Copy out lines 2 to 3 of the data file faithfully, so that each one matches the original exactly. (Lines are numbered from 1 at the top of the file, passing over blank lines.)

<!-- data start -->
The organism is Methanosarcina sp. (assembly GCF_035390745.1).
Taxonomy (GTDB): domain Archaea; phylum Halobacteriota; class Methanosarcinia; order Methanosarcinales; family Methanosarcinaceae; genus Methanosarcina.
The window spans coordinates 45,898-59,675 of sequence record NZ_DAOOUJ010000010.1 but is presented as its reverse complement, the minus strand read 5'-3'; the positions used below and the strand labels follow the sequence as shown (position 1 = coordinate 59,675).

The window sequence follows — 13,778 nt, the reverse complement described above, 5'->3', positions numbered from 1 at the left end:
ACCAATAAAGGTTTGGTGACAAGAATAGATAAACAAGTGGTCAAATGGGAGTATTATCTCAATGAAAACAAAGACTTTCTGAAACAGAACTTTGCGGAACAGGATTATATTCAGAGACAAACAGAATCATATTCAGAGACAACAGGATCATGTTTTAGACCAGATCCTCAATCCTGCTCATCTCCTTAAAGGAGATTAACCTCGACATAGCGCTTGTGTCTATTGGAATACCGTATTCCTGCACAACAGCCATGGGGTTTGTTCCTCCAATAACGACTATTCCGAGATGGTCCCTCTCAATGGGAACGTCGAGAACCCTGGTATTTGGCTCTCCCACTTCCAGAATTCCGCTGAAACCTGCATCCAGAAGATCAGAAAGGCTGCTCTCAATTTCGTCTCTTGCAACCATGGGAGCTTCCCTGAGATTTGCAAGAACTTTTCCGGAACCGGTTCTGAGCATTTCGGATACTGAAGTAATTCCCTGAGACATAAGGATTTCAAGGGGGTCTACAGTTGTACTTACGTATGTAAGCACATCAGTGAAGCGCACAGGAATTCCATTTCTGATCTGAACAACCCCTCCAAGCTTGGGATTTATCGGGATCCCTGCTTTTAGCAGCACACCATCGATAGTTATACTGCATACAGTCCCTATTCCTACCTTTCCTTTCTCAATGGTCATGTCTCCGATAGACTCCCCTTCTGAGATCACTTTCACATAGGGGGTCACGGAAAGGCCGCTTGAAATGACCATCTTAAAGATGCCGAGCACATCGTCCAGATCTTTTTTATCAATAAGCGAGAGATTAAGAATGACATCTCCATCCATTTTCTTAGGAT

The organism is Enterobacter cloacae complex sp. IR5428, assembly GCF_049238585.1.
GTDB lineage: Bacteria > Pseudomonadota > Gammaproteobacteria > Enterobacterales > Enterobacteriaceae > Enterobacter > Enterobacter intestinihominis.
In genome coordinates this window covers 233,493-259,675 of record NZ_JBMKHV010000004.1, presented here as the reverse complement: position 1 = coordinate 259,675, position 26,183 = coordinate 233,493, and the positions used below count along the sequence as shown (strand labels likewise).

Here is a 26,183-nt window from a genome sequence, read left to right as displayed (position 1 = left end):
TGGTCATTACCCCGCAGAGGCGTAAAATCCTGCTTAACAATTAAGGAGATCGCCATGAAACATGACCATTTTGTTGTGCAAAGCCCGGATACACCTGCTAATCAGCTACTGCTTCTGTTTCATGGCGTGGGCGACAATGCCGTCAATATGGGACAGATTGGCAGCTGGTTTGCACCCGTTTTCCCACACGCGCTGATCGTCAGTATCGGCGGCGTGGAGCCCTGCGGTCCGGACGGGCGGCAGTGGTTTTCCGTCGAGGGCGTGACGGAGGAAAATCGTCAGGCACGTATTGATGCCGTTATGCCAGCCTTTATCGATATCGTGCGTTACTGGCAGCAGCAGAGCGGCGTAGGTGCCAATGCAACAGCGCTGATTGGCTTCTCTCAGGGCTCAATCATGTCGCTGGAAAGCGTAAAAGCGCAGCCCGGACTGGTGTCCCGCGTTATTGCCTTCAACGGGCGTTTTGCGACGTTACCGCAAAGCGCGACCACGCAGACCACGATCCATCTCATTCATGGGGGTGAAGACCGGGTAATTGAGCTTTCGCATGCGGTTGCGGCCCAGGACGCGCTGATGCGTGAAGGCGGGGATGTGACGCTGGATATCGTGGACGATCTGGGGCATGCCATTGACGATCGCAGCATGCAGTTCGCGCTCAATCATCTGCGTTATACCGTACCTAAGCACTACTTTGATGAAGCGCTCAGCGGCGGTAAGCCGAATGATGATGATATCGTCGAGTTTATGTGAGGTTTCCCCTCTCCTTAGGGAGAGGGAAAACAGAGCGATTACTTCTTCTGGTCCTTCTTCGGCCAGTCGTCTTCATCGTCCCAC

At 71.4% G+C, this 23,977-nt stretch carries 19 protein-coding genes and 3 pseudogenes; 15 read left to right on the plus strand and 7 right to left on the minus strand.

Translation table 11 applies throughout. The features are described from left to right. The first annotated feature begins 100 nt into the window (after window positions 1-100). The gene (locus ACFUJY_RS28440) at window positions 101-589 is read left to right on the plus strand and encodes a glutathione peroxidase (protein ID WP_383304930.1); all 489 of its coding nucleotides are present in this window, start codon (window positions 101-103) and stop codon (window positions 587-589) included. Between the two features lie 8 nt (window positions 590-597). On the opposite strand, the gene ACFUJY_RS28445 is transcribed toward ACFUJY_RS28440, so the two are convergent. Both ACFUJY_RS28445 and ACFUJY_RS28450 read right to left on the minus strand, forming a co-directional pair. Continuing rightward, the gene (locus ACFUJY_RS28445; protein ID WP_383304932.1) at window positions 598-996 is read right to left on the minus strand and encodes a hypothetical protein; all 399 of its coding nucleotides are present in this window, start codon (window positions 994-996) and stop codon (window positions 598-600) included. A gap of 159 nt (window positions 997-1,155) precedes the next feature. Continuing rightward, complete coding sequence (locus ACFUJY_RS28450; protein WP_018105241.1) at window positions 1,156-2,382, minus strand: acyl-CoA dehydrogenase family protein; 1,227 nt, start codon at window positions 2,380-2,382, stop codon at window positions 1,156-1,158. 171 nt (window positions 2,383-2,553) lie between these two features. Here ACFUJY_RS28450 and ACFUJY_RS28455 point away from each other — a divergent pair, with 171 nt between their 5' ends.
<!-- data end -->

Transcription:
Taxonomy (GTDB): domain Archaea; phylum Halobacteriota; class Methanosarcinia; order Methanosarcinales; family Methanosarcinaceae; genus Methanosarcina.
The window spans coordinates 45,898-59,675 of sequence record NZ_DAOOUJ010000010.1 but is presented as its reverse complement, the minus strand read 5'-3'; the positions used below and the strand labels follow the sequence as shown (position 1 = coordinate 59,675).